Darren Rovell of ESPN.com reported on Oct. 8 a class-action lawsuit was filed in federal court in Manhattan "accusing DraftKings and FanDuel of negligence, fraud and false advertising." On Monday, Rovell reported a second lawsuit was filed in Illinois.
Kentucky resident Adam Johnson filed the first case after it was revealed the two companies allowed employees to enter contests on the other's site for the cash prizes available. Johnson reportedly deposited $100 in a DraftKings account.
Rovell noted the suit alleges that "DraftKings performs analytics to determine winning strategies, return on investment of certain strategies and even how lineups on FanDuel would do if they were entered into DraftKings contests."
Both DraftKings and FanDuel are named as defendants, although representatives from the two companies said they have no comment on the litigation.
Massachusetts attorney Michael McCann added more context in a piece for Sports Illustrated: "According to Johnson, DraftKings employees have won 'at least $6,000,000' playing FanDuel games over the last few years."
McCann described some of the main claims behind Johnson's argument:
Johnson asserts that FanDuel and DraftKings have misled consumers into believing that they have a fair chance to defeat other participants so long as they are "smarter than the average fan." Rather than being "smarter," Johnson insists, FanDuel and DraftKings employees win because they have inside information that makes it easier to defeat those without such information.
According to McCann, "Johnson's complaint raises seven counts, including those for unlawful conspiracy, negligence, false advertising, deceptive practices and consumer fraud." Johnson also wants his lawsuit to become class action on behalf of millions of daily fantasy site participants.
Rovell noted this development occurred after "a DraftKings employee's posting of player roster percentages and his subsequent $350,000 take in a FanDuel contest raised questions about inside information."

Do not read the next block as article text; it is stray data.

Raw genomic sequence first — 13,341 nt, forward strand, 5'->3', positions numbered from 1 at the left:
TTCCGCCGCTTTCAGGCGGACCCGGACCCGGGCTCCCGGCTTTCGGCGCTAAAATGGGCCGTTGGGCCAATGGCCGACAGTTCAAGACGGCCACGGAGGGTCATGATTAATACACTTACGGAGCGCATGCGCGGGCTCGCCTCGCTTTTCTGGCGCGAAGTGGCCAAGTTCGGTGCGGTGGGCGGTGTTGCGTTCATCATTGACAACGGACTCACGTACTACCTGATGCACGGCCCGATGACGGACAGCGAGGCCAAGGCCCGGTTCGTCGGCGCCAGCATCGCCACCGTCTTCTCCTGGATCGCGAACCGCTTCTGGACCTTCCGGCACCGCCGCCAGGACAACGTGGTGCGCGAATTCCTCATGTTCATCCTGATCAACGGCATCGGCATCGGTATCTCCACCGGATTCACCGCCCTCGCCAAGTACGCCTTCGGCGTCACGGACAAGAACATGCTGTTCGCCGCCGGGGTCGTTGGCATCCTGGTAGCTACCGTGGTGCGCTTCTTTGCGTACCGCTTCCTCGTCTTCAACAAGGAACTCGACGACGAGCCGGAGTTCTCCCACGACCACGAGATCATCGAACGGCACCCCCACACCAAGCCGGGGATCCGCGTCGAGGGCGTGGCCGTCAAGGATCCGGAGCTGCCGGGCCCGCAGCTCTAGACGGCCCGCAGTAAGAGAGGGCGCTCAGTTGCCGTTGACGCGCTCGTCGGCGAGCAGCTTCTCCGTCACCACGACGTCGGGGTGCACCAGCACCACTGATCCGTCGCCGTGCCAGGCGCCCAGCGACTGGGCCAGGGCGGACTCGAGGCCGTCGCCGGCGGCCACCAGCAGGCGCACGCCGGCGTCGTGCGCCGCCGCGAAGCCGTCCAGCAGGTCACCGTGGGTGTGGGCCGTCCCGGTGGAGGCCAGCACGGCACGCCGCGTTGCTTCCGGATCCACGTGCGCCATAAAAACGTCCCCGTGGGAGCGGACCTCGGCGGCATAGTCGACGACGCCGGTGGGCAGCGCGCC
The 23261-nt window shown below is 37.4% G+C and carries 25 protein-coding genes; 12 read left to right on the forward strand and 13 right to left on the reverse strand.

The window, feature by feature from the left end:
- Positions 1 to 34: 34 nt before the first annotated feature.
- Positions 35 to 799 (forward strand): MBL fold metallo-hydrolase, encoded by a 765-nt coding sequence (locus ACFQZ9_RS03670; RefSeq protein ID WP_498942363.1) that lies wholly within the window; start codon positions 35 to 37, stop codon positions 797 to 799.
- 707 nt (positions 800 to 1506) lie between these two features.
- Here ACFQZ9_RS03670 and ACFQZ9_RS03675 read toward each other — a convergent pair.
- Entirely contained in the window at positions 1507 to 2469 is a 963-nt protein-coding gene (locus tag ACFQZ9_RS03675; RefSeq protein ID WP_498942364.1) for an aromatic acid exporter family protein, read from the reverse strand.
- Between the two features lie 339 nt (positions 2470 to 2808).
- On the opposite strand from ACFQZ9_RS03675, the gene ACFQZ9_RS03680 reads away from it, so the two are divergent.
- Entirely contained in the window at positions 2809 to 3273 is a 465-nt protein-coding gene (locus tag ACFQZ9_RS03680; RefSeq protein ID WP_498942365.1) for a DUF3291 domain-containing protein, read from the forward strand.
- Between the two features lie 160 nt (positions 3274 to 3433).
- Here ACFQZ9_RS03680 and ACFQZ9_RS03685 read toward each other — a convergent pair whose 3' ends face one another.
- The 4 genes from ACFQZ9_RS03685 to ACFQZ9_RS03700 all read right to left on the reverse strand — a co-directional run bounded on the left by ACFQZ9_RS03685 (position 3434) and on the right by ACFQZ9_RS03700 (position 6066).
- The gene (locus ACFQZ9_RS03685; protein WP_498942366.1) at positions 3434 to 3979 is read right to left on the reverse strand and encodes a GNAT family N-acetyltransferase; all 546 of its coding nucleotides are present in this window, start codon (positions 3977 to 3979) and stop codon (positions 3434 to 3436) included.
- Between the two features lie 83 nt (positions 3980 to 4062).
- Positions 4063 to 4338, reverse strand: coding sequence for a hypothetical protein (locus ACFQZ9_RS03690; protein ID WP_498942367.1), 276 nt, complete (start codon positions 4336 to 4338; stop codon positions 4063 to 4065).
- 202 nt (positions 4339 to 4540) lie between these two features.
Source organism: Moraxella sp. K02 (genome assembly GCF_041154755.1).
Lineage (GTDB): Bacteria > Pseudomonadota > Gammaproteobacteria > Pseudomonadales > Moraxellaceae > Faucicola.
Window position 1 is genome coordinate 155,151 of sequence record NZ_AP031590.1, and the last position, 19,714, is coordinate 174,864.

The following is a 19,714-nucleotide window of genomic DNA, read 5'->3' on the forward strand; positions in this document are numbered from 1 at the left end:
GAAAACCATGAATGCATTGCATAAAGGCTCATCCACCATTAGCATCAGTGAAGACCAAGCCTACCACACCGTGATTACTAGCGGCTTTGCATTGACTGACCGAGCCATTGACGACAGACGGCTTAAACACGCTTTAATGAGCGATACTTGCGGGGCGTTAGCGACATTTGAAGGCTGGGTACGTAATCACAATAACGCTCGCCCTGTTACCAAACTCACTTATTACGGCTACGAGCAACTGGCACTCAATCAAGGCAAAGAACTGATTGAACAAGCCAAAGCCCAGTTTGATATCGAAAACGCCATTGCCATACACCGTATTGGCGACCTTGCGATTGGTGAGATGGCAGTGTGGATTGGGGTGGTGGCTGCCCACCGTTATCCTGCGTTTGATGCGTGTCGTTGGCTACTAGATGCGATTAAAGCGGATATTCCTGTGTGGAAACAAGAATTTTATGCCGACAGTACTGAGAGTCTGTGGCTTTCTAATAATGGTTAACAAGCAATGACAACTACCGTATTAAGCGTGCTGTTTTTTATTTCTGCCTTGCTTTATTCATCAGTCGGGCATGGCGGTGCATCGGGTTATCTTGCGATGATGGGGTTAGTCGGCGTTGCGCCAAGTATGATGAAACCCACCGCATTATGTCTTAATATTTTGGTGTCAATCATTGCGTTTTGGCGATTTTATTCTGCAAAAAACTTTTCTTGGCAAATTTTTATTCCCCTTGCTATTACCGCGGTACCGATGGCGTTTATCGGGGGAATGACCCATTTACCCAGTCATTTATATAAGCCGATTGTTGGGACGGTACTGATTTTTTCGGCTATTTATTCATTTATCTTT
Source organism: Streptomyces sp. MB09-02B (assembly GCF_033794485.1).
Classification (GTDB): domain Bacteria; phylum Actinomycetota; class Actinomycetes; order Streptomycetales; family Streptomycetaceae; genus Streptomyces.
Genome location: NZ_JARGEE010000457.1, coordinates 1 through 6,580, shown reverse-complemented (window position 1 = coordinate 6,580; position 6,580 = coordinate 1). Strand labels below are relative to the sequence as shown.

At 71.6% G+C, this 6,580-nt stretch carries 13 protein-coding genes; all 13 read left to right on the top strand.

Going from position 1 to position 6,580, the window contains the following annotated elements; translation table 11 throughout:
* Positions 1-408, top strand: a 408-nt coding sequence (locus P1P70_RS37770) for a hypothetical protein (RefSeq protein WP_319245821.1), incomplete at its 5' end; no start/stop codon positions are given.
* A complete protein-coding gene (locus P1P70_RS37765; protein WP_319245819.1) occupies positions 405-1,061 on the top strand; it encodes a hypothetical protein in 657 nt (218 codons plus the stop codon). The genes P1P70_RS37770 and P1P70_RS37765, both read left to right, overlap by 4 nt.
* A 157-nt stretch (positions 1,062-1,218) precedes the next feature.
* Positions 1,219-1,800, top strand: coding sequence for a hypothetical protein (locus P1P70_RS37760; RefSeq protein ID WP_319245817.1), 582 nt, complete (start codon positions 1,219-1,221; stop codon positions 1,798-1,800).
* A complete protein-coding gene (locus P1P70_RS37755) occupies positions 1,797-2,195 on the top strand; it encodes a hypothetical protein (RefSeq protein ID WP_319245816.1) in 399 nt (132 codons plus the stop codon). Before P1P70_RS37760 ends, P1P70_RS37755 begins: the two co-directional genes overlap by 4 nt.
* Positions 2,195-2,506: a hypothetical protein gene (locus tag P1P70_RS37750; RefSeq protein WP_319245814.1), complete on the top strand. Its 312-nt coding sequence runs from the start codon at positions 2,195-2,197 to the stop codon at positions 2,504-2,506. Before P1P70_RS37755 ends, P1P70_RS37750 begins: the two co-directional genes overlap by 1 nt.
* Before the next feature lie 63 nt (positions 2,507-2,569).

Rovell pointed out top prizes are often won when a daily fantasy participant has a player on his or her roster who has a big game and few other participants have that player on their rosters for that contest period. If an employee of one of the companies had access to how many people selected a certain player, the person could use that knowledge to his or her advantage.
ESPN's piece also said DraftKings' own investigation found that the employee didn't have access to advantageous information, although Rovell noted that "DraftKings co-founder Paul Liberman said at a conference last month at Babson College that some of the company's employees made more off other fantasy sites than their salaries at DraftKings."
McCann explored various response options for DraftKings and FanDuel and made sure to point out both companies require participants to accept an arbitration clause to play fantasy games on their sites. McCann said, "The clause dictates that any disputes between DFS participants and DFS companies must be resolved out of court and in arbitration."
McCann also added the following:
Even if FanDuel and DraftKings fail to convince a court to dismiss Johnson's lawsuit due to the arbitration clause, they will maintain that none of his legal claims are meritorious. For instance, watch for FanDuel and DraftKings to insist that the success of their employees playing the other company's DFS games reflects the atypical expertise required of someone who works for a DFS company—not inside information. In other words, if you work for DraftKings or FanDuel, the odds are higher than normal that you ought to be good at playing DFS.
According to Rovell, both companies announced "the hiring of third-party consultants to look into potential impropriety and review practices within the companies." DraftKings and FanDuel also said they will no longer allow employees to compete on other daily fantasy sites.